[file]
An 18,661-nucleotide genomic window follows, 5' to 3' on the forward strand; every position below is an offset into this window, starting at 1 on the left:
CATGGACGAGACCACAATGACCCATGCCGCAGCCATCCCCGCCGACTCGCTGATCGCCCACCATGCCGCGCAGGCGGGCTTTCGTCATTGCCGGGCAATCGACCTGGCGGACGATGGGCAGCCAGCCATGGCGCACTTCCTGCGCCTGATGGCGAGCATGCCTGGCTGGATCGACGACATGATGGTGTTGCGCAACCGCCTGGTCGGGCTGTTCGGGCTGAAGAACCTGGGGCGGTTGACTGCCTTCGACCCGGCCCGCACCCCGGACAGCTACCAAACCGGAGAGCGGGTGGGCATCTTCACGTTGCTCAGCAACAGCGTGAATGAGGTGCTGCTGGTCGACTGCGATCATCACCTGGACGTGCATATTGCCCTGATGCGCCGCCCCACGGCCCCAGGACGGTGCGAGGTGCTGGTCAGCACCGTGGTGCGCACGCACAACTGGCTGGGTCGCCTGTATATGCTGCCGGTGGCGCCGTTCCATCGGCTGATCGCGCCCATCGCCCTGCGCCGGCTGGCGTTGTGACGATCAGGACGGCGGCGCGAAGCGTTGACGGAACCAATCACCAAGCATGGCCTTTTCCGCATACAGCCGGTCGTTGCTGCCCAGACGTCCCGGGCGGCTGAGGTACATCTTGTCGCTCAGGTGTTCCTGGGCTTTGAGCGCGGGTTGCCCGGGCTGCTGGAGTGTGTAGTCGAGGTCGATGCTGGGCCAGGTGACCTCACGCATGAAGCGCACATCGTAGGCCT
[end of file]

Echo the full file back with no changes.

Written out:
An 18,661-nucleotide genomic window follows, 5' to 3' on the forward strand; every position below is an offset into this window, starting at 1 on the left:
CATGGACGAGACCACAATGACCCATGCCGCAGCCATCCCCGCCGACTCGCTGATCGCCCACCATGCCGCGCAGGCGGGCTTTCGTCATTGCCGGGCAATCGACCTGGCGGACGATGGGCAGCCAGCCATGGCGCACTTCCTGCGCCTGATGGCGAGCATGCCTGGCTGGATCGACGACATGATGGTGTTGCGCAACCGCCTGGTCGGGCTGTTCGGGCTGAAGAACCTGGGGCGGTTGACTGCCTTCGACCCGGCCCGCACCCCGGACAGCTACCAAACCGGAGAGCGGGTGGGCATCTTCACGTTGCTCAGCAACAGCGTGAATGAGGTGCTGCTGGTCGACTGCGATCATCACCTGGACGTGCATATTGCCCTGATGCGCCGCCCCACGGCCCCAGGACGGTGCGAGGTGCTGGTCAGCACCGTGGTGCGCACGCACAACTGGCTGGGTCGCCTGTATATGCTGCCGGTGGCGCCGTTCCATCGGCTGATCGCGCCCATCGCCCTGCGCCGGCTGGCGTTGTGACGATCAGGACGGCGGCGCGAAGCGTTGACGGAACCAATCACCAAGCATGGCCTTTTCCGCATACAGCCGGTCGTTGCTGCCCAGACGTCCCGGGCGGCTGAGGTACATCTTGTCGCTCAGGTGTTCCTGGGCTTTGAGCGCGGGTTGCCCGGGCTGCTGGAGTGTGTAGTCGAGGTCGATGCTGGGCCAGGTGACCTCACGCATGAAGCGCACATCGTAGGCCT